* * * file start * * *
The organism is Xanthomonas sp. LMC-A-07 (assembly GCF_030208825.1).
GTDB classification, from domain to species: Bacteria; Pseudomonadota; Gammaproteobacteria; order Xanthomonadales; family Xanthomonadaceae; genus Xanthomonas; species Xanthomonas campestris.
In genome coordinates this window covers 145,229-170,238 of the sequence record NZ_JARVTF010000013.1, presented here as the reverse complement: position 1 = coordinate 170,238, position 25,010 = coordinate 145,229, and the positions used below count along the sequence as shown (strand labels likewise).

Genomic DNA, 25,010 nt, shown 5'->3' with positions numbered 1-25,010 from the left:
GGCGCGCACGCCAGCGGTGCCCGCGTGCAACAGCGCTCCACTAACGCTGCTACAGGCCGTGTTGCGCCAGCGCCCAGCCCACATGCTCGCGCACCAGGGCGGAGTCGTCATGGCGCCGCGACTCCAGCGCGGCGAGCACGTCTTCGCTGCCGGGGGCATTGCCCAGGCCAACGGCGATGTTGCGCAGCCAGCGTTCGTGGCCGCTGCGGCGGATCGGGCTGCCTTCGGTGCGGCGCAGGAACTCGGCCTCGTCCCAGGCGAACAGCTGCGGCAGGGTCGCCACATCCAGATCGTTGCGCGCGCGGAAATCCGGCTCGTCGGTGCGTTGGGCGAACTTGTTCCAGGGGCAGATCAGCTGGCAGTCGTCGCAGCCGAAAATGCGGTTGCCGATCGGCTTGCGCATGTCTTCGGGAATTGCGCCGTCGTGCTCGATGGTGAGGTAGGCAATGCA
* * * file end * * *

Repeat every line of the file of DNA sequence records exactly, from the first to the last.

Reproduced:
The organism is Xanthomonas sp. LMC-A-07 (assembly GCF_030208825.1).
GTDB classification, from domain to species: Bacteria; Pseudomonadota; Gammaproteobacteria; order Xanthomonadales; family Xanthomonadaceae; genus Xanthomonas; species Xanthomonas campestris.
In genome coordinates this window covers 145,229-170,238 of the sequence record NZ_JARVTF010000013.1, presented here as the reverse complement: position 1 = coordinate 170,238, position 25,010 = coordinate 145,229, and the positions used below count along the sequence as shown (strand labels likewise).

Genomic DNA, 25,010 nt, shown 5'->3' with positions numbered 1-25,010 from the left:
GGCGCGCACGCCAGCGGTGCCCGCGTGCAACAGCGCTCCACTAACGCTGCTACAGGCCGTGTTGCGCCAGCGCCCAGCCCACATGCTCGCGCACCAGGGCGGAGTCGTCATGGCGCCGCGACTCCAGCGCGGCGAGCACGTCTTCGCTGCCGGGGGCATTGCCCAGGCCAACGGCGATGTTGCGCAGCCAGCGTTCGTGGCCGCTGCGGCGGATCGGGCTGCCTTCGGTGCGGCGCAGGAACTCGGCCTCGTCCCAGGCGAACAGCTGCGGCAGGGTCGCCACATCCAGATCGTTGCGCGCGCGGAAATCCGGCTCGTCGGTGCGTTGGGCGAACTTGTTCCAGGGGCAGATCAGCTGGCAGTCGTCGCAGCCGAAAATGCGGTTGCCGATCGGCTTGCGCATGTCTTCGGGAATTGCGCCGTCGTGCTCGATGGTGAGGTAGGCAATGCA